Review: Cold Souls


It feels so good to have a movie to write about again. For those of you who have followed this column for the last seven years, please know that, as long as films like Cold Souls are released, I will continue this column, even though it will be on an irregular basis.

simonNow, to the film.

Cold Souls is a jaw-dropping, original film, with the only possible comparison being to Eternal Sunshine of the Spotless Mind, one of my favorite films in Spiritual Cinema.

In Cold Souls, the gifted actor Paul Giamatti plays himself as an actor who is having an impossible time connecting to the character Uncle Vanya that he is about to portray on stage. He feels so incapable of connecting to the seemingly soulless character that he must portray that, in desperation, he visits a clinic where souls are extracted and placed in storage.

Even though he is skeptical about removing his soul, he agrees to the process because he is promised that his constant inner turmoil will be relieved once his soul is extracted. The soul extraction itself is painless and quick. While he refuses the option of looking into his soul to see its essence, he is persuaded to see what it looks like after the extraction. Whereas other souls he is shown have the appearance of large fruit, it turns out his soul looks like a chickpea!

Yes, much of the first two-thirds of the film is extremely humorous as Giamatti explores the soul extraction, then has to live without a soul, then chooses to try out another soul as a temporary replacement.

Ultimately, he realizes how empty he feels. He then begs to have his own soul re-implanted only to discover that it has been pirated and sold on the black market to the wife of a Russian soul-trafficker who yearns to be an actress and wants the soul of a famous American actor. She has been told that Giamatti’s soul is actually the soul of Al Pacino and is utterly delighted.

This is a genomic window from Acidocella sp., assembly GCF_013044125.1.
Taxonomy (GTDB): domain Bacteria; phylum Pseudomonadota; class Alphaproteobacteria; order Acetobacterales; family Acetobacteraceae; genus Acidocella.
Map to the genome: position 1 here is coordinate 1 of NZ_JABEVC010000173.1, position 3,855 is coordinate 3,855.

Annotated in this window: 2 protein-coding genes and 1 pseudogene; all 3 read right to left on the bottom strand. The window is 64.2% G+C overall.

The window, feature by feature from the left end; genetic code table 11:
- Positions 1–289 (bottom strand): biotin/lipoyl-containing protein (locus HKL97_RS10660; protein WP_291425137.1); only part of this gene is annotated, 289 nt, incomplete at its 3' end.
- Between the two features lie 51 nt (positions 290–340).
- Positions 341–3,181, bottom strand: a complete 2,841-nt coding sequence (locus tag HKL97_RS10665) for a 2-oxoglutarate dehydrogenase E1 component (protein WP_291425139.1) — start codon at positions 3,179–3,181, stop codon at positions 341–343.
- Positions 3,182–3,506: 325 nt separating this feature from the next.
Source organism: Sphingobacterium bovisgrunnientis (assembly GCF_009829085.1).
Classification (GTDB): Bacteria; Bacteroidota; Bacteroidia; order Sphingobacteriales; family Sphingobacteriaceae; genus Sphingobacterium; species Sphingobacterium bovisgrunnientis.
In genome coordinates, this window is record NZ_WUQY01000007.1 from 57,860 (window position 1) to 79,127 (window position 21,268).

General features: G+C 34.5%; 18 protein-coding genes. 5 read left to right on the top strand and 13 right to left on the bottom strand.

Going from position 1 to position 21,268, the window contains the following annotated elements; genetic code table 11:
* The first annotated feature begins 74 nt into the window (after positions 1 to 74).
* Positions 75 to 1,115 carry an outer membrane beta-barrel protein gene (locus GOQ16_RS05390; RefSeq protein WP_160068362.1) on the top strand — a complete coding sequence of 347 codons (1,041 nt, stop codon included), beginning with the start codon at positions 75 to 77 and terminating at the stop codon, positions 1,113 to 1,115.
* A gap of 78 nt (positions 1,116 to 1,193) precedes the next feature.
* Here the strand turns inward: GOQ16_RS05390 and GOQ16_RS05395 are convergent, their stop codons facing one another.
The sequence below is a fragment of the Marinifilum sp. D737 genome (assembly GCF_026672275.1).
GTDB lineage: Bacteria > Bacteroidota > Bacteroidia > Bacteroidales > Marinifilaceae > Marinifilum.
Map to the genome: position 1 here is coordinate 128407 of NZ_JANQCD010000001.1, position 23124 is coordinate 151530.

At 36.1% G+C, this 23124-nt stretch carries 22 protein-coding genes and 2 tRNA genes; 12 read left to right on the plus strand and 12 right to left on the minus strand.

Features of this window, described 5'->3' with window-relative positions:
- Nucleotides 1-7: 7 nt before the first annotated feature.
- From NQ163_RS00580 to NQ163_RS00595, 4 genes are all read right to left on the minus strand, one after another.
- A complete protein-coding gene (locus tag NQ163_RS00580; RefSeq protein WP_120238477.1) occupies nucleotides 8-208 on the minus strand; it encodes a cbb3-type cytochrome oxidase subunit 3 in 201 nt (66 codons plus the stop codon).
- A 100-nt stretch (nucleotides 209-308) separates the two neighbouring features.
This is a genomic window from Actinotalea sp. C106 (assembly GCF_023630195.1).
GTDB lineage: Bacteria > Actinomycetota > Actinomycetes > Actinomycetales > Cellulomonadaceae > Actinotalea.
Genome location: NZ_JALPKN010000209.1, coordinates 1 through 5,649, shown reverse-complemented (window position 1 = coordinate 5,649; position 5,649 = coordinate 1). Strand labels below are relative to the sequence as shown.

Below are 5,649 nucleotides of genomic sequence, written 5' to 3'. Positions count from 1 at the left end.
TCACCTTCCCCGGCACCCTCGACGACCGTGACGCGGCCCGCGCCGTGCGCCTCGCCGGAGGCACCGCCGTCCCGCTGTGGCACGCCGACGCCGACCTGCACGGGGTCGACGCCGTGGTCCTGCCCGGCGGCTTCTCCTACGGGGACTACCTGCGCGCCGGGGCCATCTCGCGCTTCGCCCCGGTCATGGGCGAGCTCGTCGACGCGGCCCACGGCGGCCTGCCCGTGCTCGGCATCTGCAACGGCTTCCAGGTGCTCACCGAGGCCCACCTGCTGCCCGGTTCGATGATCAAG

The last act of the film takes on a much more serious tone as Giamatti travels to Russia to reclaim his soul with the human “mule” who has been trafficking souls back and forth. The woman whose soul he temporarily borrowed was also in Russia. His desire to find her leads the film in a tragic direction here, as well. Not to worry, the film does end well.

“Original” is way too weak a word for Cold Souls. The constantly inventive screenplay by writer/director Sophie Barthelme immerses us so completely in the concept of the film that we are absolutely swept along in its audacity, humor, drama and pathos.

From a spiritual standpoint, the film is breathtaking as it delves into our personal relationship with our own soul. The film is very careful, and brilliant, to say very early on that the soul-extractors have no real idea what the soul is and does. They just know how to extract it. This conceit is crucial, because it gives us in the audience the opportunity to decide for ourselves the importance and functions of our soul.

Paul Giamatti (Sideways, John Adams, etc.) is one of my very favorite actors and it is hard to imagine anyone else playing this role. His restless unhappiness, skepticism, hope, humor and empathy as he evolves through the film capture us and hold us in his thrall. What would it really be like to have to live without a soul? Or a borrowed soul? What does our soul really mean to us? All these questions and emotions play out in Giamatti’s face and body throughout the film.

Films that ask but don’t answer the big questions about who we are and why we are here are indeed the “soul” of Spiritual Cinema. Cold Souls will provoke those questions for you, your friends and your loved ones. What a great gift that is to those of us who have been starved for this kind of spiritual film for such a long time.

Let the discussions begin.

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